I think the OP was making the point that people are tending to call for help too soon.
Yes, with the ease of calling for a rescure via EPIRBs, Satphones and PLBs, it now seems some sailors call the Coast Guard when conditions become uncomfortable and/or scary. When I registered my PLB with SARSAT, that was not the standard for activiation that I recall. If I understand correctly, an abandoned vessel at sea is free to the first individual who salvages it, or at least that individual can claim a hefty salvage fee for the vessel.
What about the consequences of abandoning ship unnecessarily?
1. You risk the lives of everyone on board when you transfer to the helicopter or other ship;
2. You risk the lives of your rescuers, including the Coast Guard;
3. It diverts the Coast Guard from rescuing people who really need to be rescued, i.e., vessel is sinking and/or someone is seriously injured and needs immediate medical attention;
4. You cause the economic waste of losing someone's valuable recreational sailboat and all the costs attendent to your rescue; and
5. Unless you scuttle the vessel, it remains a hazard to navigation, probably an even greater hazard.
Everyone who contemplates an ocean passage should read K. Adlard Coles' "Heavy Weather Sailing." Many have survived far worse than 50 knots and 20 foot waves - there are racers who continue racing in those conditions. In a storm, you should expect to lose your electrical power, your engine and to have water ingress. If you are not emotionally and psychologically prepared for that, you should not head offshore.
This boat was apparently in no danger of sinking but then they had no way of knowing what the storm was doing without electronics. It's pretty scary at night with 20' seas and no idea whether things are going to get worse BUT does that warrant bailing out? I personally do not think so. There are lots of ways of stabilizing a situation: trailing warps, heaving-to, drogues, etc. These are well documented, much used, and effective.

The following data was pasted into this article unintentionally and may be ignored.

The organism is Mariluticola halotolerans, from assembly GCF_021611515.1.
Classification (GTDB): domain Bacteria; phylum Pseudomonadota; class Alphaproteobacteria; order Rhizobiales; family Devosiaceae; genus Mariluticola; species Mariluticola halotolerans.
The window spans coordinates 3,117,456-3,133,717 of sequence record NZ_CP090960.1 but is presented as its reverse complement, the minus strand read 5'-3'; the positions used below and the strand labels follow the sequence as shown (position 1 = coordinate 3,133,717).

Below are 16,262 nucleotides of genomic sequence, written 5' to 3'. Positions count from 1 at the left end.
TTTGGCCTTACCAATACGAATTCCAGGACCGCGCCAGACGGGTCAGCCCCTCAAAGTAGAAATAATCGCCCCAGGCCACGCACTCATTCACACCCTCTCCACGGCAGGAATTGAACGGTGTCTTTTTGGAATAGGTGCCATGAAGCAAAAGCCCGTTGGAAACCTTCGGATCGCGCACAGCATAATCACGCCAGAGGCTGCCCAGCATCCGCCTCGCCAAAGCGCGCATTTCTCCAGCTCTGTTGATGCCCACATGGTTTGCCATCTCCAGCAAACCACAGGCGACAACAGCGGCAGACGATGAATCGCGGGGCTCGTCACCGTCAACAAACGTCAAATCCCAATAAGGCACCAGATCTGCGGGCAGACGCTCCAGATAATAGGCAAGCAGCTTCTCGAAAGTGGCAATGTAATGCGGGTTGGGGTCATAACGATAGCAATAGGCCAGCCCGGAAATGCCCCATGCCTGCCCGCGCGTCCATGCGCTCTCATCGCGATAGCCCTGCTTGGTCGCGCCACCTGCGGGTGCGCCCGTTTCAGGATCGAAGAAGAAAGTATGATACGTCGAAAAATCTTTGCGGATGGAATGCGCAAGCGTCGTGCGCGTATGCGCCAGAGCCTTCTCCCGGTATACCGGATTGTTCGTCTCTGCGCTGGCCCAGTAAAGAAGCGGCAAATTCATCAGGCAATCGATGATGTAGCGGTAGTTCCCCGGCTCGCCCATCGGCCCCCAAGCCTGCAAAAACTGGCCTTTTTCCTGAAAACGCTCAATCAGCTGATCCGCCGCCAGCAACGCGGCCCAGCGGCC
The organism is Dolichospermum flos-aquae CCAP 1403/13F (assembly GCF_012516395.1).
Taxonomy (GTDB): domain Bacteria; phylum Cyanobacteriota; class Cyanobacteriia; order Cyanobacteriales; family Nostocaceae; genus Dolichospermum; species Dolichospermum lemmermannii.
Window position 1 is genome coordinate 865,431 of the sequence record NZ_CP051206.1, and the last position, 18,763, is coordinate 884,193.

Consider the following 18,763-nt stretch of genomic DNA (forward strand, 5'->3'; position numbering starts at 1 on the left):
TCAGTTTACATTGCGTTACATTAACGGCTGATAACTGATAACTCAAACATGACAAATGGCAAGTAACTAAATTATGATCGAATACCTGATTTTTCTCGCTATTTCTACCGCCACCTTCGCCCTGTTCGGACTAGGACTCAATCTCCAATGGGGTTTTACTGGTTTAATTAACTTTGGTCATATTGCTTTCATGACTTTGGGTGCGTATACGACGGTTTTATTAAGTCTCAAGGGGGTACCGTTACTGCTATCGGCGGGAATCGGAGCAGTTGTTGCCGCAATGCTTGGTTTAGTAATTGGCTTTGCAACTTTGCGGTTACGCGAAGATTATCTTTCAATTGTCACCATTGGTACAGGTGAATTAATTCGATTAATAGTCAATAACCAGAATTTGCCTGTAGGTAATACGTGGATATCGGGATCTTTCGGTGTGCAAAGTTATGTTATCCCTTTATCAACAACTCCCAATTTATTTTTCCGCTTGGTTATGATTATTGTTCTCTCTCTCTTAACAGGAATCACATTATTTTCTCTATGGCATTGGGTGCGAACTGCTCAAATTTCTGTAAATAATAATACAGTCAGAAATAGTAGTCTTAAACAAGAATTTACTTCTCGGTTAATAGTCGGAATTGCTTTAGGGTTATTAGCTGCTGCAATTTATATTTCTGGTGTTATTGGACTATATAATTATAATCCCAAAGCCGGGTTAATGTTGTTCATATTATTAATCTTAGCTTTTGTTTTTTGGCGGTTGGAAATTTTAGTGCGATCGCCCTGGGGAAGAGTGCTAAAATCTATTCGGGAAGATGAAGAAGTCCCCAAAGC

Judging by the regular posts on Sailnet, it seems a majority of the sailors today might have skipped the basics, the foundation of sailing, and jumped to the electronic gizmos phase. Without their electricity and engine, they are helpless. They literally cannot sail without the modern conveniences.
With all respect to D. Ferron whose opinion I respect (especially for her work with the Coast Guard Auxiliary), the facile response to every incident nowadays, from sailing to politics, is "well, lets wait for the investigation." That is pure corporate b.s. No, an investigation is not necessary to form a preliminary opinion about any particular event. There are enough facts here to reveal the problem. So what if the newspaper did not understand what a sea anchor is?
Did the investigation change any one's opinion about the Bounty incident? No, it only reinforce the validity of those of us who correctly concluded the captain was reckless. When are we going to hear the results of the investigation of the other delivery captain who lost the Island Packet off Cape Hatteras earlier in the year? Do we still need more facts?
Taking any boat into the ocean offshore under any condition requires a bare minimum of stuff to save your a$$ if things don't go right. Anyone purporting to be a professional has the responsibility of being so prepared. It does not seem like they were adequately prepared. On my own boat I have all that equipment and would not take the boat out of sight of land without it. I would certainly not consider risking my life by taking a strange boat with inadequate equipment offshore just to do a delivery for someone. An attitude of nonchalance toward the ocean seems to be a big contributing factor in these incidents..
The ease of calling for help has encouraged this nonchalance and now we are seeing the results.
So what should be the point at which one gets on the horn or inflates the liferaft or activates the EPIRB? It would be interesting to hear what folks think a minimum list of equipment should be before considering venturing into the ocean 50 miles.
I would certainly include flashlights on that list. Everytime I go to my own boat, even for a day sail, I take a bag with my GPS, my weather radio, my handheld VHF, flashlights, a camera and a video camera, along with all the gear and equipment already on my boat.